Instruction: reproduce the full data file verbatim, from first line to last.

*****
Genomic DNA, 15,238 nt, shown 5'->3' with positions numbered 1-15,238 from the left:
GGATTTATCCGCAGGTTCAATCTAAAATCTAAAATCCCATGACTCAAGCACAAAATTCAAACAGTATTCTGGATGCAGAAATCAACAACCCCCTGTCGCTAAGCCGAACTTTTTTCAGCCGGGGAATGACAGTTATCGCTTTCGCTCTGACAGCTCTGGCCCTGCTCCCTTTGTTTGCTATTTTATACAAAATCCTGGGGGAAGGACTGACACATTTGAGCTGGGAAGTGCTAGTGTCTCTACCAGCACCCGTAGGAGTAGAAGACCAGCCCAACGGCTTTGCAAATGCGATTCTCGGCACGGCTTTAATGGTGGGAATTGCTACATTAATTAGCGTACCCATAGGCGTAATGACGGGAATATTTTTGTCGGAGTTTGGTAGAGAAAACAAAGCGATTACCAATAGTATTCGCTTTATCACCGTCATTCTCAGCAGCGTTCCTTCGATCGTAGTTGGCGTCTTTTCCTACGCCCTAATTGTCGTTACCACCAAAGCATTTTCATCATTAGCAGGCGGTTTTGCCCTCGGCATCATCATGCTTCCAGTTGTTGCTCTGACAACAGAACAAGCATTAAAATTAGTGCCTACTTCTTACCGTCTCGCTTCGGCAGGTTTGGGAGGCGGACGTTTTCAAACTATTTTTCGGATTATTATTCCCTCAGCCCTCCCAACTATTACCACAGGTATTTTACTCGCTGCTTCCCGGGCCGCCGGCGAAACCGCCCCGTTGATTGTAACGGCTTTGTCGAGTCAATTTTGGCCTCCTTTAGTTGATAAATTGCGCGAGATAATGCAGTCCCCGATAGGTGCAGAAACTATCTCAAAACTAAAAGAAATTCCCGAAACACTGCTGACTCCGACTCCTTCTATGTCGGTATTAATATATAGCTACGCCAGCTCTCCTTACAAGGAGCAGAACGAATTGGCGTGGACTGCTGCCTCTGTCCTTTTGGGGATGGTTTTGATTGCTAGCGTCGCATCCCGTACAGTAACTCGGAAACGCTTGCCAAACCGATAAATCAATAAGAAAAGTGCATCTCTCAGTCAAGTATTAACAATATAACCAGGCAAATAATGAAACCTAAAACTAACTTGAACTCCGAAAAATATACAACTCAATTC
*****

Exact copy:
Genomic DNA, 15,238 nt, shown 5'->3' with positions numbered 1-15,238 from the left:
GGATTTATCCGCAGGTTCAATCTAAAATCTAAAATCCCATGACTCAAGCACAAAATTCAAACAGTATTCTGGATGCAGAAATCAACAACCCCCTGTCGCTAAGCCGAACTTTTTTCAGCCGGGGAATGACAGTTATCGCTTTCGCTCTGACAGCTCTGGCCCTGCTCCCTTTGTTTGCTATTTTATACAAAATCCTGGGGGAAGGACTGACACATTTGAGCTGGGAAGTGCTAGTGTCTCTACCAGCACCCGTAGGAGTAGAAGACCAGCCCAACGGCTTTGCAAATGCGATTCTCGGCACGGCTTTAATGGTGGGAATTGCTACATTAATTAGCGTACCCATAGGCGTAATGACGGGAATATTTTTGTCGGAGTTTGGTAGAGAAAACAAAGCGATTACCAATAGTATTCGCTTTATCACCGTCATTCTCAGCAGCGTTCCTTCGATCGTAGTTGGCGTCTTTTCCTACGCCCTAATTGTCGTTACCACCAAAGCATTTTCATCATTAGCAGGCGGTTTTGCCCTCGGCATCATCATGCTTCCAGTTGTTGCTCTGACAACAGAACAAGCATTAAAATTAGTGCCTACTTCTTACCGTCTCGCTTCGGCAGGTTTGGGAGGCGGACGTTTTCAAACTATTTTTCGGATTATTATTCCCTCAGCCCTCCCAACTATTACCACAGGTATTTTACTCGCTGCTTCCCGGGCCGCCGGCGAAACCGCCCCGTTGATTGTAACGGCTTTGTCGAGTCAATTTTGGCCTCCTTTAGTTGATAAATTGCGCGAGATAATGCAGTCCCCGATAGGTGCAGAAACTATCTCAAAACTAAAAGAAATTCCCGAAACACTGCTGACTCCGACTCCTTCTATGTCGGTATTAATATATAGCTACGCCAGCTCTCCTTACAAGGAGCAGAACGAATTGGCGTGGACTGCTGCCTCTGTCCTTTTGGGGATGGTTTTGATTGCTAGCGTCGCATCCCGTACAGTAACTCGGAAACGCTTGCCAAACCGATAAATCAATAAGAAAAGTGCATCTCTCAGTCAAGTATTAACAATATAACCAGGCAAATAATGAAACCTAAAACTAACTTGAACTCCGAAAAATATACAACTCAATTC